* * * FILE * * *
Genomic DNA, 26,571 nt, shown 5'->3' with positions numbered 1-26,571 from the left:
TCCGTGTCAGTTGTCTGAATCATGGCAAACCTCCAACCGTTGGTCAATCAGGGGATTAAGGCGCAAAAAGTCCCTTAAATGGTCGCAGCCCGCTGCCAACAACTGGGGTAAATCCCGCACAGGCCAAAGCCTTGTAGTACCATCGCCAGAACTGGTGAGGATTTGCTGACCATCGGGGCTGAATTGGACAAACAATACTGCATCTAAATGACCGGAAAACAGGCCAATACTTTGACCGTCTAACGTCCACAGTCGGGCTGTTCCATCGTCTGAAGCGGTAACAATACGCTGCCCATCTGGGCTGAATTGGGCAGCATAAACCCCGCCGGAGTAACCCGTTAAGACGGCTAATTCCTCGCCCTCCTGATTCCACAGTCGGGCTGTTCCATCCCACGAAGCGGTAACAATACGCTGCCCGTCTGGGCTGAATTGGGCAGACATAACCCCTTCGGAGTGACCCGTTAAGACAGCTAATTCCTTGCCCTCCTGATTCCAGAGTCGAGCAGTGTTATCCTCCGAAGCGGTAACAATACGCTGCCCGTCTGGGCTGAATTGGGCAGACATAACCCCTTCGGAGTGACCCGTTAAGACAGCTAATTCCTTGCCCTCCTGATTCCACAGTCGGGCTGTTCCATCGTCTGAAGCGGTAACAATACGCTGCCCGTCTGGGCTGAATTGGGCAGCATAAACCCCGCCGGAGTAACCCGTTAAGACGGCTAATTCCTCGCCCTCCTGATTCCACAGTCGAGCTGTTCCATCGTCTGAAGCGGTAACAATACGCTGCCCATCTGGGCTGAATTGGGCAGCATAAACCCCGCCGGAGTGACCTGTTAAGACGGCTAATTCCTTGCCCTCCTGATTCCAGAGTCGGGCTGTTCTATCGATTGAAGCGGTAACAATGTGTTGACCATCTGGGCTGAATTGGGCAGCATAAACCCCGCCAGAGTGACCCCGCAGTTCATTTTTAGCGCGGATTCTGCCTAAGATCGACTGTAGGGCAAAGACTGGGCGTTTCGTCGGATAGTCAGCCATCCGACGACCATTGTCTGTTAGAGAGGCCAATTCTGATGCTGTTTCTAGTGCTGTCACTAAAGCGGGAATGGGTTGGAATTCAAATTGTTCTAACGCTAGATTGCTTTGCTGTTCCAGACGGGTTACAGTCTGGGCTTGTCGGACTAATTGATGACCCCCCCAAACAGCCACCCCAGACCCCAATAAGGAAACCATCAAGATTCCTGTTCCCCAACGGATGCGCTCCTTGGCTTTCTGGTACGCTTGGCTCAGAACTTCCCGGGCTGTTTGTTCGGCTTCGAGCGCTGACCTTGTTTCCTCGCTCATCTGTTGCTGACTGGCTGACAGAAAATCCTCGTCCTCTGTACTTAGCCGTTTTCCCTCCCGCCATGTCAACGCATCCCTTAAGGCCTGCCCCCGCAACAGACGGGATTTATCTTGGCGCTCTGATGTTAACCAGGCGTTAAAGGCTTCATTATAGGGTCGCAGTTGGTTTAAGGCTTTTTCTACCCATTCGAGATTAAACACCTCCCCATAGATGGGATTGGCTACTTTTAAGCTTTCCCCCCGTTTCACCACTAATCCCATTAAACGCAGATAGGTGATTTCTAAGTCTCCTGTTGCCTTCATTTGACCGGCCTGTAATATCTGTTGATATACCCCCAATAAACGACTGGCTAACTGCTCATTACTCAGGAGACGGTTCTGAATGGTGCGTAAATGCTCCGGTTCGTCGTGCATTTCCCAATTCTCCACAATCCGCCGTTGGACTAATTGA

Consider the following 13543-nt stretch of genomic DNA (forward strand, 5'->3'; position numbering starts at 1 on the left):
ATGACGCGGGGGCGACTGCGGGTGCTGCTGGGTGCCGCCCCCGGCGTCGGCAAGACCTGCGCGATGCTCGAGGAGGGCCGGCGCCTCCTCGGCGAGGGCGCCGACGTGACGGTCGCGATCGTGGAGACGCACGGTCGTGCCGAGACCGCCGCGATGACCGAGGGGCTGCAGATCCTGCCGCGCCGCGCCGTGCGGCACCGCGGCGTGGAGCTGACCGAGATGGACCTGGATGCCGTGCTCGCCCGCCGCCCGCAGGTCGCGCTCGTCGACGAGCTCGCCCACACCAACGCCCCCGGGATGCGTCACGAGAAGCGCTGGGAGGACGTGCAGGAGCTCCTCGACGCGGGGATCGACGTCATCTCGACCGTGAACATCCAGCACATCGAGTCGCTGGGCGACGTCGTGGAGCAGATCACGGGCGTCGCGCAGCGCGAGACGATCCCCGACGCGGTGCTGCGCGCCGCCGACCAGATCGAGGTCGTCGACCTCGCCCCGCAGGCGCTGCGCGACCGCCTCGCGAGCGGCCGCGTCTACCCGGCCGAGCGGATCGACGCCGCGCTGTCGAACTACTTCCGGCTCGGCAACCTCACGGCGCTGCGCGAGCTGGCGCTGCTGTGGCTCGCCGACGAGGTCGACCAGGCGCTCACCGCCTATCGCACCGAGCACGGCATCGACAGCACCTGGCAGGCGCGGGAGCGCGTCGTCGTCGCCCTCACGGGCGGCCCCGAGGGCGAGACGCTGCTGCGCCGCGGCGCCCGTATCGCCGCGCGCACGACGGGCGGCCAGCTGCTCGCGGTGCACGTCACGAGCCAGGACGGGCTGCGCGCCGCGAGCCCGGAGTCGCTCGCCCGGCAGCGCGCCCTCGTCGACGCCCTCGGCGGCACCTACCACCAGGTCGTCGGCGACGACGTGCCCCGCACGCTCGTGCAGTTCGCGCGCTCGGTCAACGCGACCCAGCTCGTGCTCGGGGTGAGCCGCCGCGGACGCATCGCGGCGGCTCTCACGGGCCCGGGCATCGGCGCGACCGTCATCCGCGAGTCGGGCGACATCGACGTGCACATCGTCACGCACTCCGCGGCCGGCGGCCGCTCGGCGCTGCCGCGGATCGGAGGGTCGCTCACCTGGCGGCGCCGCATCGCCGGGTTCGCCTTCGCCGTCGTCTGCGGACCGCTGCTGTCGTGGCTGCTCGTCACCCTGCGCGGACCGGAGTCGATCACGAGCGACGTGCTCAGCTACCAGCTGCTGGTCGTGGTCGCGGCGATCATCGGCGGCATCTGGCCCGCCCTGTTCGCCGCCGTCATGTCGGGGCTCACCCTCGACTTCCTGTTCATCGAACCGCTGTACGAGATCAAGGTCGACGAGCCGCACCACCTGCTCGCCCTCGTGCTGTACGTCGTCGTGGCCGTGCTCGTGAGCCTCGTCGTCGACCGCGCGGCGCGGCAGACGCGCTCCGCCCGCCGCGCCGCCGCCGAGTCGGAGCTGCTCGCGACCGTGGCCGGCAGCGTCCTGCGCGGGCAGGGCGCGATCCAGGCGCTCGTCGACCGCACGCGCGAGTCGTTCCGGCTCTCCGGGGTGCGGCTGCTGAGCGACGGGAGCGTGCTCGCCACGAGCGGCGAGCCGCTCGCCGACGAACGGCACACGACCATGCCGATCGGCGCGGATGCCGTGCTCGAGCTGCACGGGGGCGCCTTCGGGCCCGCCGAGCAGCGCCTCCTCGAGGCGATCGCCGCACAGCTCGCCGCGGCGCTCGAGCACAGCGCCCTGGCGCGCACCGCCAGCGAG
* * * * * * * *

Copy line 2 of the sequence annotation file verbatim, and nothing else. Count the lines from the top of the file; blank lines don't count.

TCCGTGTCAGTTGTCTGAATCATGGCAAACCTCCAACCGTTGGTCAATCAGGGGATTAAGGCGCAAAAAGTCCCTTAAATGGTCGCAGCCCGCTGCCAACAACTGGGGTAAATCCCGCACAGGCCAAAGCCTTGTAGTACCATCGCCAGAACTGGTGAGGATTTGCTGACCATCGGGGCTGAATTGGACAAACAATACTGCATCTAAATGACCGGAAAACAGGCCAATACTTTGACCGTCTAACGTCCACAGTCGGGCTGTTCCATCGTCTGAAGCGGTAACAATACGCTGCCCATCTGGGCTGAATTGGGCAGCATAAACCCCGCCGGAGTAACCCGTTAAGACGGCTAATTCCTCGCCCTCCTGATTCCACAGTCGGGCTGTTCCATCCCACGAAGCGGTAACAATACGCTGCCCGTCTGGGCTGAATTGGGCAGACATAACCCCTTCGGAGTGACCCGTTAAGACAGCTAATTCCTTGCCCTCCTGATTCCAGAGTCGAGCAGTGTTATCCTCCGAAGCGGTAACAATACGCTGCCCGTCTGGGCTGAATTGGGCAGACATAACCCCTTCGGAGTGACCCGTTAAGACAGCTAATTCCTTGCCCTCCTGATTCCACAGTCGGGCTGTTCCATCGTCTGAAGCGGTAACAATACGCTGCCCGTCTGGGCTGAATTGGGCAGCATAAACCCCGCCGGAGTAACCCGTTAAGACGGCTAATTCCTCGCCCTCCTGATTCCACAGTCGAGCTGTTCCATCGTCTGAAGCGGTAACAATACGCTGCCCATCTGGGCTGAATTGGGCAGCATAAACCCCGCCGGAGTGACCTGTTAAGACGGCTAATTCCTTGCCCTCCTGATTCCAGAGTCGGGCTGTTCTATCGATTGAAGCGGTAACAATGTGTTGACCATCTGGGCTGAATTGGGCAGCATAAACCCCGCCAGAGTGACCCCGCAGTTCATTTTTAGCGCGGATTCTGCCTAAGATCGACTGTAGGGCAAAGACTGGGCGTTTCGTCGGATAGTCAGCCATCCGACGACCATTGTCTGTTAGAGAGGCCAATTCTGATGCTGTTTCTAGTGCTGTCACTAAAGCGGGAATGGGTTGGAATTCAAATTGTTCTAACGCTAGATTGCTTTGCTGTTCCAGACGGGTTACAGTCTGGGCTTGTCGGACTAATTGATGACCCCCCCAAACAGCCACCCCAGACCCCAATAAGGAAACCATCAAGATTCCTGTTCCCCAACGGATGCGCTCCTTGGCTTTCTGGTACGCTTGGCTCAGAACTTCCCGGGCTGTTTGTTCGGCTTCGAGCGCTGACCTTGTTTCCTCGCTCATCTGTTGCTGACTGGCTGACAGAAAATCCTCGTCCTCTGTACTTAGCCGTTTTCCCTCCCGCCATGTCAACGCATCCCTTAAGGCCTGCCCCCGCAACAGACGGGATTTATCTTGGCGCTCTGATGTTAACCAGGCGTTAAAGGCTTCATTATAGGGTCGCAGTTGGTTTAAGGCTTTTTCTACCCATTCGAGATTAAACACCTCCCCATAGATGGGATTGGCTACTTTTAAGCTTTCCCCCCGTTTCACCACTAATCCCATTAAACGCAGATAGGTGATTTCTAAGTCTCCTGTTGCCTTCATTTGACCGGCCTGTAATATCTGTTGATATACCCCCAATAAACGACTGGCTAACTGCTCATTACTCAGGAGACGGTTCTGAATGGTGCGTAAATGCTCCGGTTCGTCGTGCATTTCCCAATTCTCCACAATCCGCCGTTGGACTAATTGA